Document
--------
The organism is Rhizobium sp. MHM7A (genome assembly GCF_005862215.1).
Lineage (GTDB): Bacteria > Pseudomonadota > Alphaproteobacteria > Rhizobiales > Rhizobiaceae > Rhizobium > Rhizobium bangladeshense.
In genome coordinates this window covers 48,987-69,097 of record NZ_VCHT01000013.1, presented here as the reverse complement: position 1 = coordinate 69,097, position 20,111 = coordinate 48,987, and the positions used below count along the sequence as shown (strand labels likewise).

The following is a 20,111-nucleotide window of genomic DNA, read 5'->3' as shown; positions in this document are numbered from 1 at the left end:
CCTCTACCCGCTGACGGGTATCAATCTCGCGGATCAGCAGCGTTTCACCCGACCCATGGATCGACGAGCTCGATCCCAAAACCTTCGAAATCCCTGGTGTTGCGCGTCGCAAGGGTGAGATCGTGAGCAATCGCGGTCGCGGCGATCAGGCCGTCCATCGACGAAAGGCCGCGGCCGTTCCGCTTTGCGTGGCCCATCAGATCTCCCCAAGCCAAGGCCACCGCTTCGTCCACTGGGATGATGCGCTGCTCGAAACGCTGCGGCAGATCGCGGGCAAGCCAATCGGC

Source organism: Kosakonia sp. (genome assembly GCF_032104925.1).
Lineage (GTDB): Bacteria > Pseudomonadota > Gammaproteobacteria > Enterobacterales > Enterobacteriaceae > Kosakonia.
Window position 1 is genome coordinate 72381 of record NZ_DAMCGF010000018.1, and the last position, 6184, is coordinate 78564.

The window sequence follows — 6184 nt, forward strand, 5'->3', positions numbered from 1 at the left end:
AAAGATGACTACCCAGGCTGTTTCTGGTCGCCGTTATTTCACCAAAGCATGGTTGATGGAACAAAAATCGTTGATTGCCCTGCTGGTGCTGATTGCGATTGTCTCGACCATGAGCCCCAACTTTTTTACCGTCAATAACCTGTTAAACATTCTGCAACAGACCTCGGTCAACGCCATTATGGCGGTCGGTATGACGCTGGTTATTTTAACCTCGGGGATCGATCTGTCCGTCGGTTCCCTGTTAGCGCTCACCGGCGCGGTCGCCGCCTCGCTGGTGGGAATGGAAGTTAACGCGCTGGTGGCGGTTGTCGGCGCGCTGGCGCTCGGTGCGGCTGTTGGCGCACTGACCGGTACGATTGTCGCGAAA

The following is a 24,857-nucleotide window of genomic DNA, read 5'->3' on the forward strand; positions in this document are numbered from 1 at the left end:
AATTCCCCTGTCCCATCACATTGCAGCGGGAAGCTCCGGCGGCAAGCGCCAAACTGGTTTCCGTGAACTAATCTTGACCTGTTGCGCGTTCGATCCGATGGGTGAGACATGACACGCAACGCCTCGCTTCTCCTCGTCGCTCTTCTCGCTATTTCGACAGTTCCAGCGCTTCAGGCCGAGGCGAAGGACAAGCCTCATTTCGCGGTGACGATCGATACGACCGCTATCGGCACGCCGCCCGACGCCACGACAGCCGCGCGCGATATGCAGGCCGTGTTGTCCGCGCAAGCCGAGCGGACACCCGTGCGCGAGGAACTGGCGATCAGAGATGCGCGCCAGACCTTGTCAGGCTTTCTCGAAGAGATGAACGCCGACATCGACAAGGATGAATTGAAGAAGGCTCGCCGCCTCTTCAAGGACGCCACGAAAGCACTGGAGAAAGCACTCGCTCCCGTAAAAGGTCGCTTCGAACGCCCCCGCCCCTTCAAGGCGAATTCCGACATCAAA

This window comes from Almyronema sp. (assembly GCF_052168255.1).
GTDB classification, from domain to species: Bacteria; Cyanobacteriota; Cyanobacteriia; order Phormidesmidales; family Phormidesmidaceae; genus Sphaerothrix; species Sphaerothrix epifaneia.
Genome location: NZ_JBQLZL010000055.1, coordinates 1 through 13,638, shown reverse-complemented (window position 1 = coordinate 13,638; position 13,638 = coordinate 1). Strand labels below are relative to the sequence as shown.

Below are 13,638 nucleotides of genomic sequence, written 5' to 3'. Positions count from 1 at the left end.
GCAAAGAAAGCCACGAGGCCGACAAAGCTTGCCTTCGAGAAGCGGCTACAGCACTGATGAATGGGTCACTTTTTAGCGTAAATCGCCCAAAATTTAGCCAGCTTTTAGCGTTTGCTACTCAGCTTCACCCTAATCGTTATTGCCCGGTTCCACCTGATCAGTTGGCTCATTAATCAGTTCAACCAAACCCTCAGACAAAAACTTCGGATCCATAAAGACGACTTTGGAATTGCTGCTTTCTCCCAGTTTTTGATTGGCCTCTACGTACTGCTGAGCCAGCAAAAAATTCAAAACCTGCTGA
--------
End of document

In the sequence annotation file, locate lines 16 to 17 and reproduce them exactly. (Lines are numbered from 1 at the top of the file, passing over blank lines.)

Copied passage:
Below are 13,638 nucleotides of genomic sequence, written 5' to 3'. Positions count from 1 at the left end.
GCAAAGAAAGCCACGAGGCCGACAAAGCTTGCCTTCGAGAAGCGGCTACAGCACTGATGAATGGGTCACTTTTTAGCGTAAATCGCCCAAAATTTAGCCAGCTTTTAGCGTTTGCTACTCAGCTTCACCCTAATCGTTATTGCCCGGTTCCACCTGATCAGTTGGCTCATTAATCAGTTCAACCAAACCCTCAGACAAAAACTTCGGATCCATAAAGACGACTTTGGAATTGCTGCTTTCTCCCAGTTTTTGATTGGCCTCTACGTACTGCTGAGCCAGCAAAAAATTCAAAACCTGCTGA